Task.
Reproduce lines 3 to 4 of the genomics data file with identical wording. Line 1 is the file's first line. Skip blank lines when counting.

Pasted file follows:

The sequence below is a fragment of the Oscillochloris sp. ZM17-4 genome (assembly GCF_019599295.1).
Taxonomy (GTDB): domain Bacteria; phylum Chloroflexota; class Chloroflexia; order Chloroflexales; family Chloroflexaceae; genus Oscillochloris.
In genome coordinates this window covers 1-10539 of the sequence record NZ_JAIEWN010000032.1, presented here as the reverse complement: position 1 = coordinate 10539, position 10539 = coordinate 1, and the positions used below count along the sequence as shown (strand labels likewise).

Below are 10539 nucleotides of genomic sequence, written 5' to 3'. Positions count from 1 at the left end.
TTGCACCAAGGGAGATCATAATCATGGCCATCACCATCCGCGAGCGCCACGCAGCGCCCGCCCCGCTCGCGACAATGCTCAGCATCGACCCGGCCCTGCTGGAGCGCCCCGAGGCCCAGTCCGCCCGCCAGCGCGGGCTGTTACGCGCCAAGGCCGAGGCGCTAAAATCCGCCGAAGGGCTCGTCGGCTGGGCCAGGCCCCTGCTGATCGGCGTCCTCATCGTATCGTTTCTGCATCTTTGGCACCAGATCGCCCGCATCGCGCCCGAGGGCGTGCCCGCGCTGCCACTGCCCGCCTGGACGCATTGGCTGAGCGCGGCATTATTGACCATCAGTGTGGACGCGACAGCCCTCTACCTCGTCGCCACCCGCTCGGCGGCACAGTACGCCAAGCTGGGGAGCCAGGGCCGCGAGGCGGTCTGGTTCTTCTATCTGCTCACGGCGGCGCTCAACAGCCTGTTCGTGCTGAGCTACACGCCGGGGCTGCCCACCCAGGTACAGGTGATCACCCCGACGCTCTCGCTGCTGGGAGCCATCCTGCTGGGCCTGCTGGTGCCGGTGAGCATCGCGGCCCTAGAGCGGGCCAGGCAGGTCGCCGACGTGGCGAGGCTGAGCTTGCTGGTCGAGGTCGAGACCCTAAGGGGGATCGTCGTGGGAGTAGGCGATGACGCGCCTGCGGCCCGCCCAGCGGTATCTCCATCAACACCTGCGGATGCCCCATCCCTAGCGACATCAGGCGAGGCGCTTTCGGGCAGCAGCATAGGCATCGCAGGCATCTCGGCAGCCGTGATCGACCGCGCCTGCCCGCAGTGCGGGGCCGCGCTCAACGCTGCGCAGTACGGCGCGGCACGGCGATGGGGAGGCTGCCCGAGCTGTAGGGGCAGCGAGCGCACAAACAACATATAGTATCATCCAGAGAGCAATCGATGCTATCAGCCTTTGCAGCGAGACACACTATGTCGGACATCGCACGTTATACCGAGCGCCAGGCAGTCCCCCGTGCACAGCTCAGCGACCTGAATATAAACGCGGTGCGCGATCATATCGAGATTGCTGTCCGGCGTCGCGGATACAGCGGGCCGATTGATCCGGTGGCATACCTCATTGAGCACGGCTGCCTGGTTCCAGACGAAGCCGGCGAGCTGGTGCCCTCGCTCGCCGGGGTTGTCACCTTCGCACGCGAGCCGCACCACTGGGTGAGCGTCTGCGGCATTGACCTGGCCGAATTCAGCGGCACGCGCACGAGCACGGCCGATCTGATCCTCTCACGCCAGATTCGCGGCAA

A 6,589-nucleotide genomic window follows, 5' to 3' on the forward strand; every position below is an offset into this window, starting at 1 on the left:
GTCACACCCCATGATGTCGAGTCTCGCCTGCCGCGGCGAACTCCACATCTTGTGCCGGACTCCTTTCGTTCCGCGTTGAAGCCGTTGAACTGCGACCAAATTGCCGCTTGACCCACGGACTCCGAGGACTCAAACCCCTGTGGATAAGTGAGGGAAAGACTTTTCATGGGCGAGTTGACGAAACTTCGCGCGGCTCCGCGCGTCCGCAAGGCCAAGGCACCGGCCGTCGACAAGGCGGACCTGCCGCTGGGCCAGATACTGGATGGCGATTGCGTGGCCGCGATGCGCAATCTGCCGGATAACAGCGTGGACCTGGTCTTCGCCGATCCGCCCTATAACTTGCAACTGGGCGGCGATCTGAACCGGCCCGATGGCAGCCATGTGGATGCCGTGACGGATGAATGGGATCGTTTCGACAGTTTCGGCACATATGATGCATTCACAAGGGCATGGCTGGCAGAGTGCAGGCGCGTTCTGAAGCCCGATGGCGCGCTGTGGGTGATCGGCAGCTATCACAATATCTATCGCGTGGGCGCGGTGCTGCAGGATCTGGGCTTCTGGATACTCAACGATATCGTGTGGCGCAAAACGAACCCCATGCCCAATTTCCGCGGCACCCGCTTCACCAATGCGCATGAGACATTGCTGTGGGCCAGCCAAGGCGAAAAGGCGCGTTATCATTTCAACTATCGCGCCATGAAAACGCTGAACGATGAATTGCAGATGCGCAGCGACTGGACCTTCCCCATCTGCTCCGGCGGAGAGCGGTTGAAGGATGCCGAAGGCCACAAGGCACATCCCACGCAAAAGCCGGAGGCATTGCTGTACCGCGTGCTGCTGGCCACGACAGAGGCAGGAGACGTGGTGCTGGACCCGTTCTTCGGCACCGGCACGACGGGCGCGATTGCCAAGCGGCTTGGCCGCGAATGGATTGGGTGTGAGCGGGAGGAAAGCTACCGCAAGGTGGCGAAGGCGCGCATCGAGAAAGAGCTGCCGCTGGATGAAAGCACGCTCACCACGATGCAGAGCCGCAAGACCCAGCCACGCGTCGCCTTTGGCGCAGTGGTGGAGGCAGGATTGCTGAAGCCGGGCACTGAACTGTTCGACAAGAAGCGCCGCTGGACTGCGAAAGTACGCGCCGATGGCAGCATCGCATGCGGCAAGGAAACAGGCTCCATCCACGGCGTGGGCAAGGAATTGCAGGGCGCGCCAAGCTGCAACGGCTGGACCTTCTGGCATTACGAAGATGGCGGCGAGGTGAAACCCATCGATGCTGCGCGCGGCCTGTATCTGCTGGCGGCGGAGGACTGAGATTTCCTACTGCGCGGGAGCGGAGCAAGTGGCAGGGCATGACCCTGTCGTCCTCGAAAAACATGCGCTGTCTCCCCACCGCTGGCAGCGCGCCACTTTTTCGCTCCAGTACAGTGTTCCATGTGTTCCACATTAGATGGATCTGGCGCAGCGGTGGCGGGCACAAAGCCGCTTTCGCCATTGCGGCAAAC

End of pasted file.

In genome coordinates this window covers 1-10539 of the sequence record NZ_JAIEWN010000032.1, presented here as the reverse complement: position 1 = coordinate 10539, position 10539 = coordinate 1, and the positions used below count along the sequence as shown (strand labels likewise).

Below are 10539 nucleotides of genomic sequence, written 5' to 3'. Positions count from 1 at the left end.